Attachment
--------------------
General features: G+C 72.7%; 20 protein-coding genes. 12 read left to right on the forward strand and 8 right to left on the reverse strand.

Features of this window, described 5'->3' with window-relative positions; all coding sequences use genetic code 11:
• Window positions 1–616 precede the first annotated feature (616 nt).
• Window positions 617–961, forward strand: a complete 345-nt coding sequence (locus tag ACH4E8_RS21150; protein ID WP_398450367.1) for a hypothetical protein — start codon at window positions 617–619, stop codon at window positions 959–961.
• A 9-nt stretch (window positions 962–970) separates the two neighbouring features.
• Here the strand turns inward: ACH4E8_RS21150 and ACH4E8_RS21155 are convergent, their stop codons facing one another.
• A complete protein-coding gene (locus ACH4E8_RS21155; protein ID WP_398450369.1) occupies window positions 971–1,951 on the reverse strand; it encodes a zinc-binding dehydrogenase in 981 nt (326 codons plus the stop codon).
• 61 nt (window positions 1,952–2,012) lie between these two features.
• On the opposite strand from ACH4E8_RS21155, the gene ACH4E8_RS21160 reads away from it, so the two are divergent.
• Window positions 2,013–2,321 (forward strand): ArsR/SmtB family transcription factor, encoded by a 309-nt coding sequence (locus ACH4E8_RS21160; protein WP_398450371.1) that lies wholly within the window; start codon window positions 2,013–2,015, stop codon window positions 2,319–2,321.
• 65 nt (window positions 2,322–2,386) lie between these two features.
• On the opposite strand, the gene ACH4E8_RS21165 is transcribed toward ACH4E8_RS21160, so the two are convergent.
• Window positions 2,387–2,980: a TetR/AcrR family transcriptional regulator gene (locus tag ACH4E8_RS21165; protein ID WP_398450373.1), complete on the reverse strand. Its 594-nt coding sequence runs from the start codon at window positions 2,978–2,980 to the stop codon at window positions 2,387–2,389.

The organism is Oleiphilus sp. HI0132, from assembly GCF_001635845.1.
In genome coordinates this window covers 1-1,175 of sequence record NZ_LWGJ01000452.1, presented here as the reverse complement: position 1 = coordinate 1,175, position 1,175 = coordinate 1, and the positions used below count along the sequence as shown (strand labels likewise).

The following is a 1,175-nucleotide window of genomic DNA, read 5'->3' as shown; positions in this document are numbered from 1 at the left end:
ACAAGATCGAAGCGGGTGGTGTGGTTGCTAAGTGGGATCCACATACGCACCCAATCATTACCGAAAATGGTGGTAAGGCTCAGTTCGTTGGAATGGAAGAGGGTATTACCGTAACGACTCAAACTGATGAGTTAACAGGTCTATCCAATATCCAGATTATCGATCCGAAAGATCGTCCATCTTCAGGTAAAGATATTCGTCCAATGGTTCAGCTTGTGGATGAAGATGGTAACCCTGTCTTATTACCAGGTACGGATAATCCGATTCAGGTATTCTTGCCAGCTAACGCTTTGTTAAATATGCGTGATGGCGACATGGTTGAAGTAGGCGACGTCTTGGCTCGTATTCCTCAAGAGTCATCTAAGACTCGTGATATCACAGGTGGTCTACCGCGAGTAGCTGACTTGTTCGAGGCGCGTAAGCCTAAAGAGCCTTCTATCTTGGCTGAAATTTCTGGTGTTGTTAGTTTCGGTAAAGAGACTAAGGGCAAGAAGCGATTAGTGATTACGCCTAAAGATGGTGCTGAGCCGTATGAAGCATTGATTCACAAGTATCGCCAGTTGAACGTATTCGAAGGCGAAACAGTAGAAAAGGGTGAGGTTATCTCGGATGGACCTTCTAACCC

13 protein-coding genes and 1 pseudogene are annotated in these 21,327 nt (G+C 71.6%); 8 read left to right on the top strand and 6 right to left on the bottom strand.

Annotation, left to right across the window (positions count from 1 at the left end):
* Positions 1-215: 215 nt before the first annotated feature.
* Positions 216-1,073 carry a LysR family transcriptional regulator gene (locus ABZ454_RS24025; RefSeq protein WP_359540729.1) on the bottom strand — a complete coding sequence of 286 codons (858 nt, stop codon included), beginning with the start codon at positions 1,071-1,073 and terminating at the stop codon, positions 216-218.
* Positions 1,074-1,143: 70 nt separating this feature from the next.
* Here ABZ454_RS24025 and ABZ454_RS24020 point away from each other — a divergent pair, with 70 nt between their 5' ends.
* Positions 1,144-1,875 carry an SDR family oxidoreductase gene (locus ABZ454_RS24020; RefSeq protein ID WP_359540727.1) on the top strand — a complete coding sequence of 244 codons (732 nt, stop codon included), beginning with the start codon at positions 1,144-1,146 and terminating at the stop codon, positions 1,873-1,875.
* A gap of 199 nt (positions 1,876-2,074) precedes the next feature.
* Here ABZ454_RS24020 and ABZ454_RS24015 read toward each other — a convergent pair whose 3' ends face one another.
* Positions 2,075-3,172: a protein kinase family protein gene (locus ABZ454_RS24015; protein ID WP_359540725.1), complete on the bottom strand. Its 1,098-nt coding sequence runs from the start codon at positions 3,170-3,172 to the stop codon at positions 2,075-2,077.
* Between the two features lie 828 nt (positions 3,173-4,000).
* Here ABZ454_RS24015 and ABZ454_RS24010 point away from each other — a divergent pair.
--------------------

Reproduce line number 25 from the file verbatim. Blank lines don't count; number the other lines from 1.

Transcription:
* A gap of 199 nt (positions 1,876-2,074) precedes the next feature.